The Weekender: ‘Good jobs’ without a BA exist, keeping workers in financial shape to be healthy + would you tackle an MD?

A screenshot of Nashville from the Neighborhood Map of U.S. Obesity, which overlays different types of Census and national health data, visualizes where obesity is more highly concentrated around the city.  The scale ranges from blue, which is zero to  24.24 percent obesity to red, which is 52.39 percent to 100 percent.



HHS start-up tour to stop in Nashville to connect companies to agency channels

Snapshot of where consumer money goes and confidence in paying health care costs




1. High-Paying Trade Jobs Sit Empty, While High School Grads Line Up For University

Ashley Gross and Jon Marcus, NPR

“The reported death of the middle economy is greatly exaggerated,” according to a Georgetown University study called “Good Jobs that pay without a BA.”

In fact, there are 30 million jobs in the U.S. that pay a median earning of $55,000 a year without a bachelor’s degree.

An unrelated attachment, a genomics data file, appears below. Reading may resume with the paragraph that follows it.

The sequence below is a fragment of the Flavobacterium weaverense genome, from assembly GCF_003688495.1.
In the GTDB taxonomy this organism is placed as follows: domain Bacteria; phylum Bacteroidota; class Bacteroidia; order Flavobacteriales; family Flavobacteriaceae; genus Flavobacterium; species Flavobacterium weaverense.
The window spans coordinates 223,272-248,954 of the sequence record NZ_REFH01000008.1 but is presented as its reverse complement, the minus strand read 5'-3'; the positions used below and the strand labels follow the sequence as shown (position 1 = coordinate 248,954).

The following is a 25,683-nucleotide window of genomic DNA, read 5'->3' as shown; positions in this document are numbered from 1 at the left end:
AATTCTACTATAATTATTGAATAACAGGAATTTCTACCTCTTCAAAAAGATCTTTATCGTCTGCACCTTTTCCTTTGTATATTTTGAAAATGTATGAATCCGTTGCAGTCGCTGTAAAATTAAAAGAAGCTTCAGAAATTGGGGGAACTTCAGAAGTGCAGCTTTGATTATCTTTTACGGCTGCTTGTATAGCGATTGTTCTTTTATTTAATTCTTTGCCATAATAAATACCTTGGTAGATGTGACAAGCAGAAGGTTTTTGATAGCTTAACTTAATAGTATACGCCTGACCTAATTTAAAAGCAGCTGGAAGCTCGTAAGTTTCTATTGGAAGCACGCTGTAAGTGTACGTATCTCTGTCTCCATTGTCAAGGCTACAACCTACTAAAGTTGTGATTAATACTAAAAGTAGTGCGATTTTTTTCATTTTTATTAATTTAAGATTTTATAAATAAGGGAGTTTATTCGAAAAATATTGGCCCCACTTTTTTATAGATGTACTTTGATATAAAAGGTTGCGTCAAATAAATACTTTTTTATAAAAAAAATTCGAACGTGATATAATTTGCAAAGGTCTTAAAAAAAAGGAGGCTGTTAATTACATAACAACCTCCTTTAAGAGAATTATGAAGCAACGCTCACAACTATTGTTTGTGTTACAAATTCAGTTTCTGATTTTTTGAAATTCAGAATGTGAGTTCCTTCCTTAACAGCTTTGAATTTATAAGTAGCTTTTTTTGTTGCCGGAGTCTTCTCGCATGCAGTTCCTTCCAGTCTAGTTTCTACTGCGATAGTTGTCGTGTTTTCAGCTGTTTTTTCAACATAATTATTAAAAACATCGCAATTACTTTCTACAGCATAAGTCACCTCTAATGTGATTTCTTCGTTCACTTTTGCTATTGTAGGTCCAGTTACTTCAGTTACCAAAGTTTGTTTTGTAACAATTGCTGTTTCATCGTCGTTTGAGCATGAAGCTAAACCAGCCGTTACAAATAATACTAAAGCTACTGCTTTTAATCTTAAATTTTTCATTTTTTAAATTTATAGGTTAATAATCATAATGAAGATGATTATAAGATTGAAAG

But many states, including Tennessee, have been pushing traditional higher education even though academic institutions don’t often offer the skills for trade jobs that can pay what a Tennessee commissioner called a “family sustaining wage.”

The NPR piece highlights the friction between the cost of a bachelor’s degree, burden of debt and potential earnings: “While a shortage of workers is pushing wages higher in the skilled trades, the financial return from a bachelor’s degree is softening, even as the price — and the average debt into which it plunges students — keeps going up.”

States in the South and West saw the biggest jump in what are called “good jobs” (those that don’t require a BA) from 1991 to 2015.

Skilled jobs, such as those found in the health and financial services industries, account for the biggest increase but Tennessee was one of about half the states that saw an increase in “good” blue collar jobs in the same time period, according to the study.